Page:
I amended the pattern by adding in some simple mid-century style lines in order to fill out the pattern and make it look a little more unified on the wall. I also changed the background colour to Yaffle Green (yaffle is the old name in the UK for a woodpecker), a mid-century colour from the British Standard in use at the time.

Having now produced the final image, I am now happy that the wallcovering looks the way that I wanted which is a mid-century, 1950s look but brought completely up-to-date and suitable for a modern room today.

If you wish, you can also see larger versions of this and, of course, my other designs and patterns for interiors on my Flickr page, a link to which is here.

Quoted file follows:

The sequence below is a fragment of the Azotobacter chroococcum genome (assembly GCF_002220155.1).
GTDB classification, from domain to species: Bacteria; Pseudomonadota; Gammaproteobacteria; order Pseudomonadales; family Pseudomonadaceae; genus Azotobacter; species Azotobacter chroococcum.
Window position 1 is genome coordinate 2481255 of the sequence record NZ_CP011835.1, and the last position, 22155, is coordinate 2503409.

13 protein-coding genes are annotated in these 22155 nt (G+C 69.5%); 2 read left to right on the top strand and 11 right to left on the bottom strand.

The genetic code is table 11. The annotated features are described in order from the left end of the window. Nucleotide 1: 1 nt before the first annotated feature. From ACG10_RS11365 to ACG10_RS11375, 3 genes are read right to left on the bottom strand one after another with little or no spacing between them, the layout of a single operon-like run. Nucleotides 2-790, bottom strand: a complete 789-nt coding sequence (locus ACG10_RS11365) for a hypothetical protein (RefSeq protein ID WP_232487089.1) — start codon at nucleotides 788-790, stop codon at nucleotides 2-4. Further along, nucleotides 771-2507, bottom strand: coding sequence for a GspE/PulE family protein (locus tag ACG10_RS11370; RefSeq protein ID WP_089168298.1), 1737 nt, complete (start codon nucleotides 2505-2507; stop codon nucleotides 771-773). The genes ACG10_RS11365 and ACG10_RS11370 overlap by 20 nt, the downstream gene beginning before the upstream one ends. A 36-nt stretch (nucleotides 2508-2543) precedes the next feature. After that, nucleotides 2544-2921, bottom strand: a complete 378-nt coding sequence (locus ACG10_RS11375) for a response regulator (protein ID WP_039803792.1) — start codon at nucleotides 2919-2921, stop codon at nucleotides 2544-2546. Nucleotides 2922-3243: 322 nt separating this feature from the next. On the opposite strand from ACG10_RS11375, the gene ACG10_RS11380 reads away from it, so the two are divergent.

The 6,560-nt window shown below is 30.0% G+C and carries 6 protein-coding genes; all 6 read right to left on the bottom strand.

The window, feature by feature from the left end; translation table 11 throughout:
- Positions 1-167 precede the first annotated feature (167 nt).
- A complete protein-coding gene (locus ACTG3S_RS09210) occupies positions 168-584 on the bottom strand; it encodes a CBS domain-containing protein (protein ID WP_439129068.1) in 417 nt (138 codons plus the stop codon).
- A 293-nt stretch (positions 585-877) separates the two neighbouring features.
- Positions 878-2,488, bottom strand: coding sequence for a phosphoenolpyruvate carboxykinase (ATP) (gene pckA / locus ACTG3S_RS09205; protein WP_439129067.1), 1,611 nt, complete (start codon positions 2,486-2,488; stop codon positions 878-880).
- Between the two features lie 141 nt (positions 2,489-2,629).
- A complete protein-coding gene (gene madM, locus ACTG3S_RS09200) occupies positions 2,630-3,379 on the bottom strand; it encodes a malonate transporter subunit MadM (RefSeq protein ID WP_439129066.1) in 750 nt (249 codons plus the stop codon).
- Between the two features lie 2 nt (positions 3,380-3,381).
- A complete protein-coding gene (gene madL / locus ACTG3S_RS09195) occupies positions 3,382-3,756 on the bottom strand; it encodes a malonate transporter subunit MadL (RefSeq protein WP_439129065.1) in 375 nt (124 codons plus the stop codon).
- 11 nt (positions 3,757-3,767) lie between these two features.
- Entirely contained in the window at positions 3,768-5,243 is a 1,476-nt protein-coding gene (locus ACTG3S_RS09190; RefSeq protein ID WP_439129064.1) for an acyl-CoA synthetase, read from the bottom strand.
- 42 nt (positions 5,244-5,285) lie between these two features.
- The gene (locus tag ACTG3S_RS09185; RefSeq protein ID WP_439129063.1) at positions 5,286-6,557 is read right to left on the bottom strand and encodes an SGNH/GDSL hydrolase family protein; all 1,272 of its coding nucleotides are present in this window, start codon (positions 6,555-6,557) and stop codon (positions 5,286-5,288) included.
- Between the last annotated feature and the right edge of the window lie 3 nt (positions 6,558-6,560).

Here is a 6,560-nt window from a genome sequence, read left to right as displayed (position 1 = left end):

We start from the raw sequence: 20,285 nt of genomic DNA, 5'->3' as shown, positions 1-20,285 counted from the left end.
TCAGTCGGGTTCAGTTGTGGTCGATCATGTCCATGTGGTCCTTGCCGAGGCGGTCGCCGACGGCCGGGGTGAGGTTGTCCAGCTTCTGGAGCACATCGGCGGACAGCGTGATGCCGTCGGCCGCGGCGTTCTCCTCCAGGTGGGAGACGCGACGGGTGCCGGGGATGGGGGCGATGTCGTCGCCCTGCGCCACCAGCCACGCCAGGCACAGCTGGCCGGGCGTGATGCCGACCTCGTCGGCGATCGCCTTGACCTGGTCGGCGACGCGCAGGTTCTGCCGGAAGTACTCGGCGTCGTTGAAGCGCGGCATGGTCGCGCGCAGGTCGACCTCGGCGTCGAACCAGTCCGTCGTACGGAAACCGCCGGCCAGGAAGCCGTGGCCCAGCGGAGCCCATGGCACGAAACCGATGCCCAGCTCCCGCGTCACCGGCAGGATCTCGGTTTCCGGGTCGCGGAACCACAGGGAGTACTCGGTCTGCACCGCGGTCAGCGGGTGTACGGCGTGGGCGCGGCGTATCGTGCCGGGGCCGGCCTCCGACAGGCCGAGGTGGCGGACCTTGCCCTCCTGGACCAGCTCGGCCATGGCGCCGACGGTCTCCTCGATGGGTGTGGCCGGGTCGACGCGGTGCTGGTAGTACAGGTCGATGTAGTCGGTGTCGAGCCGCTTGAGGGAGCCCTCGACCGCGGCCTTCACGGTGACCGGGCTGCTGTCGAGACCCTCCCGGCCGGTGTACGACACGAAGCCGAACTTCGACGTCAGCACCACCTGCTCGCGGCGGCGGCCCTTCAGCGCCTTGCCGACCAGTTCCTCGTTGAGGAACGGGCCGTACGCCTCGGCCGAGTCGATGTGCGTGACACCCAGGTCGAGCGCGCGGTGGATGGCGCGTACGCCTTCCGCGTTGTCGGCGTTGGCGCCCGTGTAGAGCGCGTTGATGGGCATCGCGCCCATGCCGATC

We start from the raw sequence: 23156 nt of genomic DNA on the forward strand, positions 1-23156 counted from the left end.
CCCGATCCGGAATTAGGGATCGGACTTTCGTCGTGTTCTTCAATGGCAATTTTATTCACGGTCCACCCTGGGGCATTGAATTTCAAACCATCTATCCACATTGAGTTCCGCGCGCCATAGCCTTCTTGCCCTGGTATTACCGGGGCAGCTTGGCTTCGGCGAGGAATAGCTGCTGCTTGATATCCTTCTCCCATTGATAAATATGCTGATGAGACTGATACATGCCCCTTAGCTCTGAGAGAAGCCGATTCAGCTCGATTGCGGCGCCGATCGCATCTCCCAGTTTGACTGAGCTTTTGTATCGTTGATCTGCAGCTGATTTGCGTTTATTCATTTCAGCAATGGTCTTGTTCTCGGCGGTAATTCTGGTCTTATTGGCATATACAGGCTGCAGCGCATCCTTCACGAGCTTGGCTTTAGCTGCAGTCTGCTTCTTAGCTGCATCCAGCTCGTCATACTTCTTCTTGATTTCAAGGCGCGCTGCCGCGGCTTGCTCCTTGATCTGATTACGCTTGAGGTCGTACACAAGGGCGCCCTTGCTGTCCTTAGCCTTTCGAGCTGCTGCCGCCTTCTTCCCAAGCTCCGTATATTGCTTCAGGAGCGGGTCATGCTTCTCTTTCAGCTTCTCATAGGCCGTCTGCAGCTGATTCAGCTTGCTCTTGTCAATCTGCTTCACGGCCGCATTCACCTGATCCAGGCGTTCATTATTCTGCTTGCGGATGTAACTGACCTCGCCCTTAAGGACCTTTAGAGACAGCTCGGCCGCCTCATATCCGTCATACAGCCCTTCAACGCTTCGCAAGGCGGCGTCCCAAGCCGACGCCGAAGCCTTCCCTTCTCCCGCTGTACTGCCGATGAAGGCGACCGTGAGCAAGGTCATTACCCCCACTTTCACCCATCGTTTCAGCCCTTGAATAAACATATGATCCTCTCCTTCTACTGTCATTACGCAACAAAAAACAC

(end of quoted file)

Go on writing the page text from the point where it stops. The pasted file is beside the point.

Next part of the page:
Aff448 Pattern

This is very much in the 1950s tradition in the United Kingdom but it has, I hope you will agree, been bought up-to-date and suitable to consider as a modern wallpaper pattern.

The motif resembles the ‘boomerang’ shape that appeared and was used extensively in that decade. The colouring is from my extended British Standard range of colours that were in use at the time. I have used Magnolia for the background and a range of colours including the nicely named cobweb, along with mimosa, mustard, light grey and aurora.

At a small scale this will obviously fit in with my idea of Belle Epoque 2 but if I use too small a scale as wallpaper then the result is going to look very bitty to a visitor to the room standing at the doorway. My instinct is to use a medium scale so that from a distance the individual motifs will be recognisable. I am proposing to use this as a texture in a modern apartment living room and we will have to wait to see the final result.

If you wish, you can also see larger versions of this and, of course, my other designs and patterns for interiors on my Flickr page, a link to which is here.